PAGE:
#1
Istiak
 158
 10
 Homework Statement:

An infinite slab of insulating material with
dielectric constant K and permittivity ##\epsilon = K \epsilon_0## is placed in a uniform electric field of magnitude ##E_0## . The field is perpendicular to the surface of the material. Find the magnitude of the electric field inside the material.]
 Relevant Equations:

##\vec D=\epsilon\vec E##
##\oint \vec D\cdot d\vec a=q_{f_{enc}}##
From the second equation I get that,
##\vec D =\frac{q}{4\pi \vec r^2}\hat r##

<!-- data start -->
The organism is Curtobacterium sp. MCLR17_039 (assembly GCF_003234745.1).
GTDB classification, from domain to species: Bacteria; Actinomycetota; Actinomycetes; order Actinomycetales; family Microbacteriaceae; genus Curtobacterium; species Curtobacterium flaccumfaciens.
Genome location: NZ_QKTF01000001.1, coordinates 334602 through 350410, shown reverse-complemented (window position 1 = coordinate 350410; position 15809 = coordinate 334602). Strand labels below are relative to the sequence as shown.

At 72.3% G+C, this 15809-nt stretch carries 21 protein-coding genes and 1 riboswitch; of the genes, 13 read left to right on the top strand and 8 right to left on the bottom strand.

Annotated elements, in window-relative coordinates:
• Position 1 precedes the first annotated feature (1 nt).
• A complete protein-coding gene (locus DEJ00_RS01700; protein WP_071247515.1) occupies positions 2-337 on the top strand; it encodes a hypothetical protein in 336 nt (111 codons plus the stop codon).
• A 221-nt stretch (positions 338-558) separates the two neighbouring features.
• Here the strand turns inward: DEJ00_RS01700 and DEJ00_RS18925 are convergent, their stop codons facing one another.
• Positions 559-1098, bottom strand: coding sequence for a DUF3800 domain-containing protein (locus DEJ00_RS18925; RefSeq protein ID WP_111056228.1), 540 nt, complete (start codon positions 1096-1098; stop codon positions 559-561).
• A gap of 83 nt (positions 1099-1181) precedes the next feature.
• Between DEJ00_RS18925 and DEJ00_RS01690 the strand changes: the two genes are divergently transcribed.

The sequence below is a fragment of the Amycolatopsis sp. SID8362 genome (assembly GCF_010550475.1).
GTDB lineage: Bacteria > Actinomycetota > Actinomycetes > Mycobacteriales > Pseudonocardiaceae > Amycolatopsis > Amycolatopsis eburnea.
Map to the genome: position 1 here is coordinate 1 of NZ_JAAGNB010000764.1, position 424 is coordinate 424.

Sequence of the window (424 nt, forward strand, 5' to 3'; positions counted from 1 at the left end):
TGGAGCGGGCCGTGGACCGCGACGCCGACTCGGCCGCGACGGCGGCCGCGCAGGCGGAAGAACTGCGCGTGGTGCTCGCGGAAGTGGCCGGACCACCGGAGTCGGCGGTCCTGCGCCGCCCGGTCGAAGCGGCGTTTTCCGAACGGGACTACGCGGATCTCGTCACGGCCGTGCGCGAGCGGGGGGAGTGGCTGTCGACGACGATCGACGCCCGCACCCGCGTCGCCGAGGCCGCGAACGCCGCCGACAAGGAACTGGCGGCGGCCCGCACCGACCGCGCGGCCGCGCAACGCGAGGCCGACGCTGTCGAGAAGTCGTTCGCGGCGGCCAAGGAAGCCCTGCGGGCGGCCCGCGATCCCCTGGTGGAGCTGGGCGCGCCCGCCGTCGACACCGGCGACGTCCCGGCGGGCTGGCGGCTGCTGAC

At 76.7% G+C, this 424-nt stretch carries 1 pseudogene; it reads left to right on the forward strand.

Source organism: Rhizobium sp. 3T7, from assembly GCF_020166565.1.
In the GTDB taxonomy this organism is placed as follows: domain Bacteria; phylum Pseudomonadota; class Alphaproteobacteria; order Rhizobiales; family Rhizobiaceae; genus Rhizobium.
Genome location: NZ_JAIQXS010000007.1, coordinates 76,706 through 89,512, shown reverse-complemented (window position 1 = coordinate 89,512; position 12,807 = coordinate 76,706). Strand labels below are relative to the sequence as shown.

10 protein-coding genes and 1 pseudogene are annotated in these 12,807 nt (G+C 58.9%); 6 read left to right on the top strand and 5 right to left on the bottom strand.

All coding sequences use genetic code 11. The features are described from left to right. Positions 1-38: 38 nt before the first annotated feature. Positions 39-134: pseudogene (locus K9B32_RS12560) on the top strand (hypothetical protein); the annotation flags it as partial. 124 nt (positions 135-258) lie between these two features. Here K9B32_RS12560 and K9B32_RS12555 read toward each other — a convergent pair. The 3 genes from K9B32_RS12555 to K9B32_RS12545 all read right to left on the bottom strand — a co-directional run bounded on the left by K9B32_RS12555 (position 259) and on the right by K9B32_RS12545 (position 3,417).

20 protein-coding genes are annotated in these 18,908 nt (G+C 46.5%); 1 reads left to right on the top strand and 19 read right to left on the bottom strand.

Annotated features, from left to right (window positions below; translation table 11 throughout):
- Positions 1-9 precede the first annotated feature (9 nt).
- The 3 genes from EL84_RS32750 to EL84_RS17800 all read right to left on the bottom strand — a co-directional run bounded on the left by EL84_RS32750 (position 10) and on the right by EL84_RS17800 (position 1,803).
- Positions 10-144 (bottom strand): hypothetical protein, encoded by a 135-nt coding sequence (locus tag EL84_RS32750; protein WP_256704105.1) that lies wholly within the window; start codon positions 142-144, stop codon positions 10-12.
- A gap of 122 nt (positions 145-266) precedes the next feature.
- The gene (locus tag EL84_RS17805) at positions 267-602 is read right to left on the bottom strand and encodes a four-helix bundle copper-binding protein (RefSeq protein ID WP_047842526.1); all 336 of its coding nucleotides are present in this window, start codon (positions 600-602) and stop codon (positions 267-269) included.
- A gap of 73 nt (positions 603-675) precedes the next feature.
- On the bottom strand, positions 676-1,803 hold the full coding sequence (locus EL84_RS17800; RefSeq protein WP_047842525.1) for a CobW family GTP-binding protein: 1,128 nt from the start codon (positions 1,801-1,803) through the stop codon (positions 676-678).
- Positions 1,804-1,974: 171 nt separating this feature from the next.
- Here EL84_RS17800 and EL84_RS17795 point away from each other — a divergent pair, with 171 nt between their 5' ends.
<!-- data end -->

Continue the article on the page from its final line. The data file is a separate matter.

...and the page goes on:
From first equation I get that
##\vec E = \frac{q}{4\pi \vec r^2 \epsilon}=\frac{q}{4\pi \vec r^2 K \epsilon_0}##
But I saw that the answer is ##\vec E=\frac{\vec E_0}{K}##
While writing the comment my mind said, ##\vec E_0=\frac{q}{4\pi \vec r^2 \epsilon_0}##
So easily, ##\vec E= \frac{\vec E_0}{K}##
Or should I do the process some other way?
##\vec D =\frac{q}{4\pi \vec r^2}\hat r##
From first equation I get that
##\vec E = \frac{q}{4\pi \vec r^2 \epsilon}=\frac{q}{4\pi \vec r^2 K \epsilon_0}##
But I saw that the answer is ##\vec E=\frac{\vec E_0}{K}##
While writing the comment my mind said, ##\vec E_0=\frac{q}{4\pi \vec r^2 \epsilon_0}##
So easily, ##\vec E= \frac{\vec E_0}{K}##
Or should I do the process some other way?